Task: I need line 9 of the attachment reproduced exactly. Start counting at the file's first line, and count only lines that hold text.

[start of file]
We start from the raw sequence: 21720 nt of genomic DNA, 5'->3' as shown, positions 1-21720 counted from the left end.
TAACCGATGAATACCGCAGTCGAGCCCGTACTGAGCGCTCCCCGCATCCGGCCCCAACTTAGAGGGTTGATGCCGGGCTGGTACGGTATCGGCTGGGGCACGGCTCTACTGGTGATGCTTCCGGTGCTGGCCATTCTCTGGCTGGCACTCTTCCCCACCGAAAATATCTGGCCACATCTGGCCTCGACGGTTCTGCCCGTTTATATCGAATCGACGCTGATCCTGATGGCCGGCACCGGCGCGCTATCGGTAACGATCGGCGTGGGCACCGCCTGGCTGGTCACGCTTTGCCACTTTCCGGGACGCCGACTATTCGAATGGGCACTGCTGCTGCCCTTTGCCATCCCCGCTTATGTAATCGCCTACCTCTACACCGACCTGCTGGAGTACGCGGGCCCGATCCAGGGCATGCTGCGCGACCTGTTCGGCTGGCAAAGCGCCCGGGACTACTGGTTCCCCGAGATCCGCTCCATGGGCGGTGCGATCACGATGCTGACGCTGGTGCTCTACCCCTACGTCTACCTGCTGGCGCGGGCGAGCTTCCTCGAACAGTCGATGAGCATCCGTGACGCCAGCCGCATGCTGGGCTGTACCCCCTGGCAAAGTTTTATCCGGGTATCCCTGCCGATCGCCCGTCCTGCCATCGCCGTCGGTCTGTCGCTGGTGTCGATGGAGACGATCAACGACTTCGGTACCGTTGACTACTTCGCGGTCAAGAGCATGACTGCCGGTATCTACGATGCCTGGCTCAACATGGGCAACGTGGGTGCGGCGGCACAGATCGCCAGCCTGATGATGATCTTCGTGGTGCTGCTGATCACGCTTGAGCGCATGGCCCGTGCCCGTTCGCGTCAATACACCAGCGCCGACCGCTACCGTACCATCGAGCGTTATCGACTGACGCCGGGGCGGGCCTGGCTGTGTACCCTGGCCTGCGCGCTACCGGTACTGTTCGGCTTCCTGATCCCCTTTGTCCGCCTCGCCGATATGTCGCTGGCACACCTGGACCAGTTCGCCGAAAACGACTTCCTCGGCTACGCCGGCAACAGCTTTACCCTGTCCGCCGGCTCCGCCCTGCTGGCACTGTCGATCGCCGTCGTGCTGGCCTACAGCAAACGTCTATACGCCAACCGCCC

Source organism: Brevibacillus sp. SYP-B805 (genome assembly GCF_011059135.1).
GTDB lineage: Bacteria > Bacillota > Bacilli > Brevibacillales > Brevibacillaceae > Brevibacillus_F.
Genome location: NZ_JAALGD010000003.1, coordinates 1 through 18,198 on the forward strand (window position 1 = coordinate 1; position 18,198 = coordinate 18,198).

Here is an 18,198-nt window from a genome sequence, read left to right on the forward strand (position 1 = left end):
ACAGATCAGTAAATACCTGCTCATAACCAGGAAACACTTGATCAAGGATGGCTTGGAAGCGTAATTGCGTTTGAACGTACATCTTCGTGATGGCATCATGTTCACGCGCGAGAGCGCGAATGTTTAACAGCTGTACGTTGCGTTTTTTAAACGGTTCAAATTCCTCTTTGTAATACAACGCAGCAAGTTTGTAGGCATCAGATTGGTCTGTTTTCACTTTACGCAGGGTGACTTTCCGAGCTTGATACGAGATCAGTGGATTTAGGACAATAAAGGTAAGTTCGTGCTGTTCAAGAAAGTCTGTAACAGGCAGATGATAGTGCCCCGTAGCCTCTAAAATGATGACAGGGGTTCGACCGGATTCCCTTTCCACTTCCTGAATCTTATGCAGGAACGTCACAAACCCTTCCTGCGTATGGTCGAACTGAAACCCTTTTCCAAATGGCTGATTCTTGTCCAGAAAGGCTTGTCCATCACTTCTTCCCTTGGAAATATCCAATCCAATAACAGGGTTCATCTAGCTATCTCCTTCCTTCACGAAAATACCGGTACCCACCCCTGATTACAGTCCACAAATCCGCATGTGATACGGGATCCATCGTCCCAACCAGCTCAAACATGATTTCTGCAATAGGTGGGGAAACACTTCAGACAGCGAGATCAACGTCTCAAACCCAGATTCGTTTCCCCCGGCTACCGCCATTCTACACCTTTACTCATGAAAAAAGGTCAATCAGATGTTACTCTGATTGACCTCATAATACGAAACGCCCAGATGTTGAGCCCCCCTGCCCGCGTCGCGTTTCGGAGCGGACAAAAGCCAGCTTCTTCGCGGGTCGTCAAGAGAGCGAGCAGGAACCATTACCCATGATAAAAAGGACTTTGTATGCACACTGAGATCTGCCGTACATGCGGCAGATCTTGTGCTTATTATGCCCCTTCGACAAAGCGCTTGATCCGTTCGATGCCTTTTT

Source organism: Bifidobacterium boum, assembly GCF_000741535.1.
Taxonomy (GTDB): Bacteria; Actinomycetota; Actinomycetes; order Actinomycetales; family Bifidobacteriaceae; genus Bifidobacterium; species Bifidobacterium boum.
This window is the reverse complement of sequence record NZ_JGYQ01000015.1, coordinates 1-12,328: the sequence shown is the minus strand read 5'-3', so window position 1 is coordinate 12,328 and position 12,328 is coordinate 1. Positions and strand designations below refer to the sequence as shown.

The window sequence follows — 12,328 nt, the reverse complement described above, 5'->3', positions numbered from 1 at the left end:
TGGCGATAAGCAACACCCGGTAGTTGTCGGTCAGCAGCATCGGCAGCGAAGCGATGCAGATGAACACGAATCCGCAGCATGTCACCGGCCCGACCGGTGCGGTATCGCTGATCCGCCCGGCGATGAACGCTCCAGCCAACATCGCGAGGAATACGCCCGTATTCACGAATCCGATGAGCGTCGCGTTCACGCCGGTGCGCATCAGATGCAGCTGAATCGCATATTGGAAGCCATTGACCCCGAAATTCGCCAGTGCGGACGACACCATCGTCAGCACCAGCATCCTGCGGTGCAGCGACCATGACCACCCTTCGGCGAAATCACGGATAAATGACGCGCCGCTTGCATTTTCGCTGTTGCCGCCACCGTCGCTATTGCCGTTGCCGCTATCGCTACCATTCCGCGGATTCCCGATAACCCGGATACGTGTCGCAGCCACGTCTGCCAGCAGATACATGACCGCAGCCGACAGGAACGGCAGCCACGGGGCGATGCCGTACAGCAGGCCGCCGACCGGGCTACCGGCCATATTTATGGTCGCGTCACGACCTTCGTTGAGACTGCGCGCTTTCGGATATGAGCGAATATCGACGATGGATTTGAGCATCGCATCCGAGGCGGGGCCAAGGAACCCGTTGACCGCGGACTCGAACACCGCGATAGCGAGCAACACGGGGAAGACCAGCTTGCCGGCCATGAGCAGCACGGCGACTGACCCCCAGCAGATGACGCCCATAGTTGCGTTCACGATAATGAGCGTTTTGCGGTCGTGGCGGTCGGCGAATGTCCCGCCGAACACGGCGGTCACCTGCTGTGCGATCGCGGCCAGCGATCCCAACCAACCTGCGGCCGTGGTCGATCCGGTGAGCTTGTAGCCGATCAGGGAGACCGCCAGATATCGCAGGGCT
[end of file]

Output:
Taxonomy (GTDB): Bacteria; Actinomycetota; Actinomycetes; order Actinomycetales; family Bifidobacteriaceae; genus Bifidobacterium; species Bifidobacterium boum.